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Workplace Structure: From Hierarchy to Networks

There are five organizational structures based on research by Jacob Morgan, author of The Future of Work: Attract New Talent, Build Better Leaders, and Create a Competitive Organization. The structures range from Hierarchy–the model most commonly known and practiced–to Holacracy, an emerging model which dissolves layers of power and authority and gives equal responsibility to each member of the organization.

Organizations are beginning to facilitate structural change to adapt to growing technological advancements which are disrupting how consumers purchase, brands market, and employees work. As organizations move toward agility, barriers between departments are being eliminated, making way for the rise of networks and teams. What once was a hierarchical model of departments and top to bottom management is being replaced by a web of tasks, roles, and responsibilities.

In examining Deloitte’s “organization of the future” report and Morgan’s theory of structure, it’s evident that businesses are adjusting for agility to combat tech disruption, but it doesn’t necessarily take a complete reconstruction of a company. Of the five models, both reports seem to converge on Morgan’s ‘Flatter’ structural model, which plays off of the traditional Hierarchy model while encouraging collaboration and communication across the organization, improving the employee experience along the way. This model has been adopted by the likes of Whirlpool, Cisco, and Pandora in effort to elevate employees. We’ve written about the practices General Electric and IBM have adopted to focus on employee experience, and these are just a few companies rethinking structure.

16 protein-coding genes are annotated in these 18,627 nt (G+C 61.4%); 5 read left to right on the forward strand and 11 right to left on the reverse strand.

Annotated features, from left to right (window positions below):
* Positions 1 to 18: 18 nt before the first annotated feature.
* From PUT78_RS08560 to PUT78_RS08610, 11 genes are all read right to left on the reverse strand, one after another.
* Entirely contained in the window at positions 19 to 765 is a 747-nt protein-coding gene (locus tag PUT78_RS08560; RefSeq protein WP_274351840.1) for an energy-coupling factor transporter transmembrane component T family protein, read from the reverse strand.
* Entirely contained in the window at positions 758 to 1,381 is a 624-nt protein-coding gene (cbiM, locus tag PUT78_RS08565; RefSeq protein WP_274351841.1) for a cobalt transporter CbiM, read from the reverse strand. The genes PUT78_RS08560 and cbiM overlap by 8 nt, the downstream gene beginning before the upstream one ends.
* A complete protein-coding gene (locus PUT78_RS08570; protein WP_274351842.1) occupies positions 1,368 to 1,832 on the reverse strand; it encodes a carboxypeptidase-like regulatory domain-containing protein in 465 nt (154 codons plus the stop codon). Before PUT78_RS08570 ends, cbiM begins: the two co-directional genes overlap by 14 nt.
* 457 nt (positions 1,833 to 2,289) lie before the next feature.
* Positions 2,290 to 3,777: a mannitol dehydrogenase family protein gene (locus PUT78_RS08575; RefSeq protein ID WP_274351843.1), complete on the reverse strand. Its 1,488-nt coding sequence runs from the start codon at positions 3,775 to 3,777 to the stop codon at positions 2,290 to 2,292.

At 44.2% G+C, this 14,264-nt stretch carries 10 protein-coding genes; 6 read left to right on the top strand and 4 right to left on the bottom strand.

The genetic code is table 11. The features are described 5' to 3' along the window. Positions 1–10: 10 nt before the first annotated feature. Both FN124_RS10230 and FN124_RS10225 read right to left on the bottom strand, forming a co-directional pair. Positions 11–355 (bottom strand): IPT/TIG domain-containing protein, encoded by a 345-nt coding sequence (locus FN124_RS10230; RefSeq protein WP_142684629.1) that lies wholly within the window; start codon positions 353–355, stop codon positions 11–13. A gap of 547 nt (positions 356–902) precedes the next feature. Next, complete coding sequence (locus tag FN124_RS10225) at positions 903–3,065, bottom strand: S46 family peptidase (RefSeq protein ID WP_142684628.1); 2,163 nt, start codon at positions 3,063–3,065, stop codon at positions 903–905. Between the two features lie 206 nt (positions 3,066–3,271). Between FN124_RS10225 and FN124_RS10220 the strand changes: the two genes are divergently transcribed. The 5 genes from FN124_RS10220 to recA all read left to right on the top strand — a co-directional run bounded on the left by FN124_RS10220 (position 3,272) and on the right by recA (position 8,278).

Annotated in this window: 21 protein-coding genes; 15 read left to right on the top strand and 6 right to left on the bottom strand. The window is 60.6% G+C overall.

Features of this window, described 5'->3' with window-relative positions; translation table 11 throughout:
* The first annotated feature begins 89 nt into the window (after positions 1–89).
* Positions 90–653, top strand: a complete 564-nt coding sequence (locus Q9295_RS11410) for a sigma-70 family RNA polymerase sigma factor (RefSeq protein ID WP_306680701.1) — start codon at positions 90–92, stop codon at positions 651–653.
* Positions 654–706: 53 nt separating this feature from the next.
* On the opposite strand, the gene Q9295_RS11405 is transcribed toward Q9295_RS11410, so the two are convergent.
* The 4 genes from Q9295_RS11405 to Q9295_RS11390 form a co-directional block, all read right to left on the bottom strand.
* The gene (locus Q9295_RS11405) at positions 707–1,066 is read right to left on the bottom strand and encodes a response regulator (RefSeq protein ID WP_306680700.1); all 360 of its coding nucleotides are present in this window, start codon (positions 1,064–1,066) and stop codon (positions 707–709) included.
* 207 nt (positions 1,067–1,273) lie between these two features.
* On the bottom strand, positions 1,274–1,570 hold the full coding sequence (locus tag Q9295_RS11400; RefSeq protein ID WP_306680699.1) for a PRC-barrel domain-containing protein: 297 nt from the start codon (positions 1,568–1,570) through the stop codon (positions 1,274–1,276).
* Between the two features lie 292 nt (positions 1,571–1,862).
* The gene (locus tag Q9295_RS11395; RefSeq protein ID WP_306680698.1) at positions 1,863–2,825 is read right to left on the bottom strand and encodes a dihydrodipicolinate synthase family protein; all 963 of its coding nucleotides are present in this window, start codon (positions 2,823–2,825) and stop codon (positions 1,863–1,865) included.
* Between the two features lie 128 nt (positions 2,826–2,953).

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Online retailer Zappos is the largest organization to implement holacracy to date, and the results are mixed. Morgan describes holacracy as a model used “to allow for distributed decision making while giving everyone the opportunity to work on what they do best.” At the time of his 2015 Forbes article, Morgan says of Zappos, “Zappos will perhaps give us the best look at what a transformation to holacracy can look like, but I suspect we will need to wait another 2 years to really get a sense of the impact.”

However, in an article on holacracy published by Harvard Business Review in July 2016, just one year after Morgan’s Forbes piece, it was reported that Zappos offered severance packages to employees not satisfied with its new self-management model.

88% of respondents to Deloitte’s 2017 Global Human Capital Trends report believe building the organization of the future is an important issue, yet only 11% believe they understand how to build it. In the era of technology, disruption is commonplace and traditional business models can be difficult to adapt. As a result, many leading companies are working to create a collaborative culture built on an agile, collaborative, team-centric model. These organizations realize the impact of technology on productivity, communication, and innovation and have built systems which allow for collaboration, speed, and agility.

The good news is that facilitating change doesn’t have to be daunting; simple adjustments to the way an organization operates to allow fluid communication, a little employee flexibility, and a culture of recognition can set change in motion.

 

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